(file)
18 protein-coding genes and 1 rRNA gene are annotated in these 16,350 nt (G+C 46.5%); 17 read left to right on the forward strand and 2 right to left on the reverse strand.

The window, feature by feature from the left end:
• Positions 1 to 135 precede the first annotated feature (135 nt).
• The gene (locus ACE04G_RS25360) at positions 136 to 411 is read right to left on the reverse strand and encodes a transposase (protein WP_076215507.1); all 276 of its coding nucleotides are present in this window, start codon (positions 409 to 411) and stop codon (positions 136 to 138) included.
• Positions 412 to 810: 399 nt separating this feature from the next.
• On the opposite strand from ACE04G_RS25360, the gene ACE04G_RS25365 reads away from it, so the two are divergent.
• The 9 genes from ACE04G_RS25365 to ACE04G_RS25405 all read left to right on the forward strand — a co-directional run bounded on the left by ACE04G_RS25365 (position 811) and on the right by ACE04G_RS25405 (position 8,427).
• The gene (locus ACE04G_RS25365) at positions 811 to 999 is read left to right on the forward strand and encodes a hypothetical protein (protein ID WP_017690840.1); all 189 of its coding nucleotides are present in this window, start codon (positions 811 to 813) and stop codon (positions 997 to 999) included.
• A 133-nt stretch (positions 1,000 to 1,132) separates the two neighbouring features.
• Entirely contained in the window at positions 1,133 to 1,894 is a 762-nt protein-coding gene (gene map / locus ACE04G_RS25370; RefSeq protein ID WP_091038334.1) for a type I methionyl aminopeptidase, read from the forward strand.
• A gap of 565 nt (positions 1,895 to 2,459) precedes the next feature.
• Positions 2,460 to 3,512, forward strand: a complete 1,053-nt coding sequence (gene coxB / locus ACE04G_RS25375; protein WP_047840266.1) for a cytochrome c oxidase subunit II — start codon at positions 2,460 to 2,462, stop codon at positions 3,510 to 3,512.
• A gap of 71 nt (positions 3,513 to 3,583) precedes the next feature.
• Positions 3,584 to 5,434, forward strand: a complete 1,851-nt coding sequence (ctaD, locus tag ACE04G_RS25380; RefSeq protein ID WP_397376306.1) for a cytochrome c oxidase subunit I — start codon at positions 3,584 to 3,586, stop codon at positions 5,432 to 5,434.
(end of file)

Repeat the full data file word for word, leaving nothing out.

18 protein-coding genes and 1 rRNA gene are annotated in these 16,350 nt (G+C 46.5%); 17 read left to right on the forward strand and 2 right to left on the reverse strand.

The window, feature by feature from the left end:
• Positions 1 to 135 precede the first annotated feature (135 nt).
• The gene (locus ACE04G_RS25360) at positions 136 to 411 is read right to left on the reverse strand and encodes a transposase (protein WP_076215507.1); all 276 of its coding nucleotides are present in this window, start codon (positions 409 to 411) and stop codon (positions 136 to 138) included.
• Positions 412 to 810: 399 nt separating this feature from the next.
• On the opposite strand from ACE04G_RS25360, the gene ACE04G_RS25365 reads away from it, so the two are divergent.
• The 9 genes from ACE04G_RS25365 to ACE04G_RS25405 all read left to right on the forward strand — a co-directional run bounded on the left by ACE04G_RS25365 (position 811) and on the right by ACE04G_RS25405 (position 8,427).
• The gene (locus ACE04G_RS25365) at positions 811 to 999 is read left to right on the forward strand and encodes a hypothetical protein (protein ID WP_017690840.1); all 189 of its coding nucleotides are present in this window, start codon (positions 811 to 813) and stop codon (positions 997 to 999) included.
• A 133-nt stretch (positions 1,000 to 1,132) separates the two neighbouring features.
• Entirely contained in the window at positions 1,133 to 1,894 is a 762-nt protein-coding gene (gene map / locus ACE04G_RS25370; RefSeq protein ID WP_091038334.1) for a type I methionyl aminopeptidase, read from the forward strand.
• A gap of 565 nt (positions 1,895 to 2,459) precedes the next feature.
• Positions 2,460 to 3,512, forward strand: a complete 1,053-nt coding sequence (gene coxB / locus ACE04G_RS25375; protein WP_047840266.1) for a cytochrome c oxidase subunit II — start codon at positions 2,460 to 2,462, stop codon at positions 3,510 to 3,512.
• A gap of 71 nt (positions 3,513 to 3,583) precedes the next feature.
• Positions 3,584 to 5,434, forward strand: a complete 1,851-nt coding sequence (ctaD, locus tag ACE04G_RS25380; RefSeq protein ID WP_397376306.1) for a cytochrome c oxidase subunit I — start codon at positions 3,584 to 3,586, stop codon at positions 5,432 to 5,434.